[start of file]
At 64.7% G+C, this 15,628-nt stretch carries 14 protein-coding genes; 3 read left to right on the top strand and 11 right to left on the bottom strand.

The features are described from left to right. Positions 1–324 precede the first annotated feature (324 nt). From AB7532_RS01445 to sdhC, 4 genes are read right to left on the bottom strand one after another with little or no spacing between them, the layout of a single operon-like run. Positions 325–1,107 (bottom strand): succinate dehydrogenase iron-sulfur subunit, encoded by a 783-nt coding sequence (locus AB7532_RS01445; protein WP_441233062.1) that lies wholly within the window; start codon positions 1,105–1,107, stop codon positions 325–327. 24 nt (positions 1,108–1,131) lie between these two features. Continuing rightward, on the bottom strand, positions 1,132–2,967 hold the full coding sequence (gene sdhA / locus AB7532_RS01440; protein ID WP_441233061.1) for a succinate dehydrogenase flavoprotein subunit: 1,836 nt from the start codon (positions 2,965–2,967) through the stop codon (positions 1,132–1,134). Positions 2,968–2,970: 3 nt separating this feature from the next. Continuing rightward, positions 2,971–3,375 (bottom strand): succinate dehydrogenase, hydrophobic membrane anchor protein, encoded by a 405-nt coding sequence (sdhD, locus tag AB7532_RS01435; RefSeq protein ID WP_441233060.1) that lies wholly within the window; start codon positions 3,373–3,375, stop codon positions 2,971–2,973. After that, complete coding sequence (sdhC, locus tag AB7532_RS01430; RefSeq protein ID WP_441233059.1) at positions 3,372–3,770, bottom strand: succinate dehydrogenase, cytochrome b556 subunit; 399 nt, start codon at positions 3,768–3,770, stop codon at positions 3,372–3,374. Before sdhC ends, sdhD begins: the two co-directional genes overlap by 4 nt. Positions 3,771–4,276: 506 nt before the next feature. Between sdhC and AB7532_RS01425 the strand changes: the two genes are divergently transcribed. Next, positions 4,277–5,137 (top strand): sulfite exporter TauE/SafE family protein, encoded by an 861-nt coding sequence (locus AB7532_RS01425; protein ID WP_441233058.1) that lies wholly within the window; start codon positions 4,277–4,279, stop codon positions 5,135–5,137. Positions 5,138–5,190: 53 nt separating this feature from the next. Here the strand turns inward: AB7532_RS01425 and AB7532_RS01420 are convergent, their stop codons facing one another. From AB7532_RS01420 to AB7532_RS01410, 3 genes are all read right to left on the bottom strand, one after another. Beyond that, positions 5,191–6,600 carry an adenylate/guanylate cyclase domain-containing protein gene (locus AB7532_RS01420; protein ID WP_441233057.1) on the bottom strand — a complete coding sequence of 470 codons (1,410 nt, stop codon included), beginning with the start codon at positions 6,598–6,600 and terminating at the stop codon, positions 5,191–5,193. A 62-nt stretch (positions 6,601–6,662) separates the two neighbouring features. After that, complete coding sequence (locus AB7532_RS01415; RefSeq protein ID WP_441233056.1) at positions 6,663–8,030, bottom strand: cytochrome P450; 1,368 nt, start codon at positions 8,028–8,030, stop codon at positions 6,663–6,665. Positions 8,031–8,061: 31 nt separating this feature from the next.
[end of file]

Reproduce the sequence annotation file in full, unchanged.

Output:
At 64.7% G+C, this 15,628-nt stretch carries 14 protein-coding genes; 3 read left to right on the top strand and 11 right to left on the bottom strand.

The features are described from left to right. Positions 1–324 precede the first annotated feature (324 nt). From AB7532_RS01445 to sdhC, 4 genes are read right to left on the bottom strand one after another with little or no spacing between them, the layout of a single operon-like run. Positions 325–1,107 (bottom strand): succinate dehydrogenase iron-sulfur subunit, encoded by a 783-nt coding sequence (locus AB7532_RS01445; protein WP_441233062.1) that lies wholly within the window; start codon positions 1,105–1,107, stop codon positions 325–327. 24 nt (positions 1,108–1,131) lie between these two features. Continuing rightward, on the bottom strand, positions 1,132–2,967 hold the full coding sequence (gene sdhA / locus AB7532_RS01440; protein ID WP_441233061.1) for a succinate dehydrogenase flavoprotein subunit: 1,836 nt from the start codon (positions 2,965–2,967) through the stop codon (positions 1,132–1,134). Positions 2,968–2,970: 3 nt separating this feature from the next. Continuing rightward, positions 2,971–3,375 (bottom strand): succinate dehydrogenase, hydrophobic membrane anchor protein, encoded by a 405-nt coding sequence (sdhD, locus tag AB7532_RS01435; RefSeq protein ID WP_441233060.1) that lies wholly within the window; start codon positions 3,373–3,375, stop codon positions 2,971–2,973. After that, complete coding sequence (sdhC, locus tag AB7532_RS01430; RefSeq protein ID WP_441233059.1) at positions 3,372–3,770, bottom strand: succinate dehydrogenase, cytochrome b556 subunit; 399 nt, start codon at positions 3,768–3,770, stop codon at positions 3,372–3,374. Before sdhC ends, sdhD begins: the two co-directional genes overlap by 4 nt. Positions 3,771–4,276: 506 nt before the next feature. Between sdhC and AB7532_RS01425 the strand changes: the two genes are divergently transcribed. Next, positions 4,277–5,137 (top strand): sulfite exporter TauE/SafE family protein, encoded by an 861-nt coding sequence (locus AB7532_RS01425; protein ID WP_441233058.1) that lies wholly within the window; start codon positions 4,277–4,279, stop codon positions 5,135–5,137. Positions 5,138–5,190: 53 nt separating this feature from the next. Here the strand turns inward: AB7532_RS01425 and AB7532_RS01420 are convergent, their stop codons facing one another. From AB7532_RS01420 to AB7532_RS01410, 3 genes are all read right to left on the bottom strand, one after another. Beyond that, positions 5,191–6,600 carry an adenylate/guanylate cyclase domain-containing protein gene (locus AB7532_RS01420; protein ID WP_441233057.1) on the bottom strand — a complete coding sequence of 470 codons (1,410 nt, stop codon included), beginning with the start codon at positions 6,598–6,600 and terminating at the stop codon, positions 5,191–5,193. A 62-nt stretch (positions 6,601–6,662) separates the two neighbouring features. After that, complete coding sequence (locus AB7532_RS01415; RefSeq protein ID WP_441233056.1) at positions 6,663–8,030, bottom strand: cytochrome P450; 1,368 nt, start codon at positions 8,028–8,030, stop codon at positions 6,663–6,665. Positions 8,031–8,061: 31 nt separating this feature from the next.